Great was her amazement, and that of old Mrs. Varnum, on learning that Ethan Frome's old horse had carried me to and from Corbury Junction through the worst blizzard of the winter; greater still their surprise when they heard that his master had taken me in for the night.
Beneath their wondering exclamations I felt a secret curiosity to know what impressions I had received from my night in the Frome household, and divined that the best way of breaking down their reserve was to let them try to penetrate mine. I therefore confined myself to saying, in a matter-of-fact tone, that I had been received with great kindness, and that Frome had made a bed for me in a room on the ground-floor which seemed in happier days to have been fitted up as a kind of writing-room or study.
“Well,” Mrs. Hale mused, “in such a storm I suppose he felt he couldn't do less than take you in—but I guess it went hard with Ethan. I don't believe but what you're the only stranger has set foot in that house for over twenty years. He's that proud he don't even like his oldest friends to go there; and I don't know as any do, any more, except myself and the doctor…”
“You still go there, Mrs. Hale?” I ventured.
“I used to go a good deal after the accident, when I was first married; but after awhile I got to think it made ’em feel worse to see us. And then one thing and another came, and my own troubles…But I generally make out to drive over there round about New Year's, and once in the summer. Only I always try to pick a day when Ethan's off somewheres. It's bad enough to see the two women sitting there—but his face, when he looks round that bare place, just kills me…You see, I can look back and call it up in his mother's day, before their troubles.”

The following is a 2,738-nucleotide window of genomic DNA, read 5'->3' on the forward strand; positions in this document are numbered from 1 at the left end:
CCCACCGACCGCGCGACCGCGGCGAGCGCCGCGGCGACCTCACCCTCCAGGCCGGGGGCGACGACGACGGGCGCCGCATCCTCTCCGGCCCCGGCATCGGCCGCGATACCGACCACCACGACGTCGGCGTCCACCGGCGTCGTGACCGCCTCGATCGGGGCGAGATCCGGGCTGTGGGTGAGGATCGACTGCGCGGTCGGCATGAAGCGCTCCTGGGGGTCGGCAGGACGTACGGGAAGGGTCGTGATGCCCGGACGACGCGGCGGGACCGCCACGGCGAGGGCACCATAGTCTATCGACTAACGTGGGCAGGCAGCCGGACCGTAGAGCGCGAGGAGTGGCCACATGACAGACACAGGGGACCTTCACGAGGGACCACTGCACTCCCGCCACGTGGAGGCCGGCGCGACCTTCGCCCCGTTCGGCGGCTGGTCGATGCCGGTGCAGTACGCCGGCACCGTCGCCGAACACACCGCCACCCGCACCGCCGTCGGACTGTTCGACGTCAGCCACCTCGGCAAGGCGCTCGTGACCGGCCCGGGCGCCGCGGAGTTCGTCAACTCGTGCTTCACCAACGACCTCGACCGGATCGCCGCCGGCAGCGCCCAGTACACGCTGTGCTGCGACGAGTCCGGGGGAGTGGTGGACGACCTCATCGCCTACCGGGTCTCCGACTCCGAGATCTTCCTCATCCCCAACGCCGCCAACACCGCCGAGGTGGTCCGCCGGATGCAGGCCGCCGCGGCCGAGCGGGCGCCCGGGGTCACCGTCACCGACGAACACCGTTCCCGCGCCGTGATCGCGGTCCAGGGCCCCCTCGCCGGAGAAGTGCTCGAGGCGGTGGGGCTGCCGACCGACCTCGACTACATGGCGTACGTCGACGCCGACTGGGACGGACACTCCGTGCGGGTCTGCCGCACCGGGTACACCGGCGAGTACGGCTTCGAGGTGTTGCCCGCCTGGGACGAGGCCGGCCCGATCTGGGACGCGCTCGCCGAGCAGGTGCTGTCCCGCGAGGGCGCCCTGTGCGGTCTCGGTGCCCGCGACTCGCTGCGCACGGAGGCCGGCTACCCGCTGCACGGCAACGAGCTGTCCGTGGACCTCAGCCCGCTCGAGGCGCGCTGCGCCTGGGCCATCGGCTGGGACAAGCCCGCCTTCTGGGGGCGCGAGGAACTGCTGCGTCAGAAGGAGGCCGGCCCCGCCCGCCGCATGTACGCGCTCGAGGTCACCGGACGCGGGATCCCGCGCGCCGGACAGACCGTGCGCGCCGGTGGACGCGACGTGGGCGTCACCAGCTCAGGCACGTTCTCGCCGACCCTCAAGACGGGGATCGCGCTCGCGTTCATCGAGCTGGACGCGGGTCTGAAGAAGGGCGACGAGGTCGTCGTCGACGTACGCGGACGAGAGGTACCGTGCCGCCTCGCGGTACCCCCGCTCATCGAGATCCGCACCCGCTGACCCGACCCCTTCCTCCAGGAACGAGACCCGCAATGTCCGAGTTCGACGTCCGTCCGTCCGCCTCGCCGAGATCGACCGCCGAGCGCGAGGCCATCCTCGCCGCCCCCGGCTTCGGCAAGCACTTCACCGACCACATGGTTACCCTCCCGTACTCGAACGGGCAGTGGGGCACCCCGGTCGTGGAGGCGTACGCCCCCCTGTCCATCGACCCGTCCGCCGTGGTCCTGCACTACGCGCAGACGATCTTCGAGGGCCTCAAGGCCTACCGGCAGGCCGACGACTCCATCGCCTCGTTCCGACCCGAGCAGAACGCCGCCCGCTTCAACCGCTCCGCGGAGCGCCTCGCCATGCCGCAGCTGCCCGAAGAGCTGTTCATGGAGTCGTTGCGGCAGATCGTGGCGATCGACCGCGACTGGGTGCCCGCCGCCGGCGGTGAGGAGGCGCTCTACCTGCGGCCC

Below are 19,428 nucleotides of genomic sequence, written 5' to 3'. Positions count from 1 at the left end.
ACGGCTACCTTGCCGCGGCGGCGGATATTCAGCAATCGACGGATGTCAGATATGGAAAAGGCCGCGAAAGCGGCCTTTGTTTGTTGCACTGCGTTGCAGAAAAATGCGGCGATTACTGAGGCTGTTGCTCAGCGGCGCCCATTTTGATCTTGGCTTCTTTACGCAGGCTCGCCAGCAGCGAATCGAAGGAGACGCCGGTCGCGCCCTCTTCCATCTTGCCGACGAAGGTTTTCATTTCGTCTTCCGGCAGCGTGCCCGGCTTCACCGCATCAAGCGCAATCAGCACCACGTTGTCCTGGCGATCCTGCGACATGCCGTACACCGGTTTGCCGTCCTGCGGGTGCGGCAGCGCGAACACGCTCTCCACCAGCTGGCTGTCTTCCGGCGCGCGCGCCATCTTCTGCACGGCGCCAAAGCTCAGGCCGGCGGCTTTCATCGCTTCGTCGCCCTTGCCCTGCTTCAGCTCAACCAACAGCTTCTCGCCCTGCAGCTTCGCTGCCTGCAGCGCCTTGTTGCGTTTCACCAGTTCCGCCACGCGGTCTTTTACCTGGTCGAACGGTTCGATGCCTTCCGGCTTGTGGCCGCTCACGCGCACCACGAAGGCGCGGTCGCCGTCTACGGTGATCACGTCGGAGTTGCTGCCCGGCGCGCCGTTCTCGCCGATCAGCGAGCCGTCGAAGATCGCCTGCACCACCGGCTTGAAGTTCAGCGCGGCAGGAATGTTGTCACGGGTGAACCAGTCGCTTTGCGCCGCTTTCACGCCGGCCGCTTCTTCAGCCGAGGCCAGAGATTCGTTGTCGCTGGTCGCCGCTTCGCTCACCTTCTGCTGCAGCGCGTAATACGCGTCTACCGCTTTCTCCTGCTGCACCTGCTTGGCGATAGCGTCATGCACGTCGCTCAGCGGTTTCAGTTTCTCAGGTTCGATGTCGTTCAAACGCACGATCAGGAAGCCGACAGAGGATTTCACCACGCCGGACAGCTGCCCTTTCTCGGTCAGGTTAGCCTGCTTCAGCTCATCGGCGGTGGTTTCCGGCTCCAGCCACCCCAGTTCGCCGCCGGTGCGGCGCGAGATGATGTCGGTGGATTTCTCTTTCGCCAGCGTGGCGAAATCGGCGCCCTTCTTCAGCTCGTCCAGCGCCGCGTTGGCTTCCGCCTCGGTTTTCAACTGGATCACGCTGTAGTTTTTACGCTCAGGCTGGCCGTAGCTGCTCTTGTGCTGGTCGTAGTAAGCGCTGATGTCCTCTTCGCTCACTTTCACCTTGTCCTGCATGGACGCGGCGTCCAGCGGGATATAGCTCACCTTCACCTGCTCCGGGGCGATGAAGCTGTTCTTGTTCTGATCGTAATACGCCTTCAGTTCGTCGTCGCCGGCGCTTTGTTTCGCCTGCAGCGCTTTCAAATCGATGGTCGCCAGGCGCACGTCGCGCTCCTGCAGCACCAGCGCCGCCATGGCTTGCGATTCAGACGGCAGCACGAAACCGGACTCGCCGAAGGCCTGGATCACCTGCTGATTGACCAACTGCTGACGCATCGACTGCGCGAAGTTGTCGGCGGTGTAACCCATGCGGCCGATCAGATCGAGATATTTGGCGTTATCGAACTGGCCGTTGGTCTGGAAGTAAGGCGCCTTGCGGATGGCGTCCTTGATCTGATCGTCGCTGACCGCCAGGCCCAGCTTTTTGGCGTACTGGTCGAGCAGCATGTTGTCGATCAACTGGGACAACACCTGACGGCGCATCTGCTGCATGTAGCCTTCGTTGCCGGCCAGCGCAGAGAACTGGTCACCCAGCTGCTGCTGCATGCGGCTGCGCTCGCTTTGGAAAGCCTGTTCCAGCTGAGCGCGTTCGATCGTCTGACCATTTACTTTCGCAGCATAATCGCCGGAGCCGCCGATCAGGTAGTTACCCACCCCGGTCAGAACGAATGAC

Old Mrs. Varnum, by this time, had gone up to bed, and her daughter and I were sitting alone, after supper, in the austere seclusion of the horse-hair parlour. Mrs. Hale glanced at me tentatively, as though trying to see how much footing my conjectures gave her; and I guessed that if she had kept silence till now it was because she had been waiting, through all the years, for some one who should see what she alone had seen.
I waited to let her trust in me gather strength before I said: “Yes, it's pretty bad, seeing all three of them there together.”
She drew her mild brows into a frown of pain. “It was just awful from the beginning. I was here in the house when they were carried up—they laid Mattie Silver in the room you're in. She and I were great friends, and she was to have been my brides-maid in the spring…When she came to I went up to her and stayed all night. They gave her things to quiet her, and she didn't know much till to'rd morning, and then all of a sudden she woke up just like herself, and looked straight at me out of her big eyes, and said…Oh, I don't know why I'm telling you all this,” Mrs. Hale broke off, crying.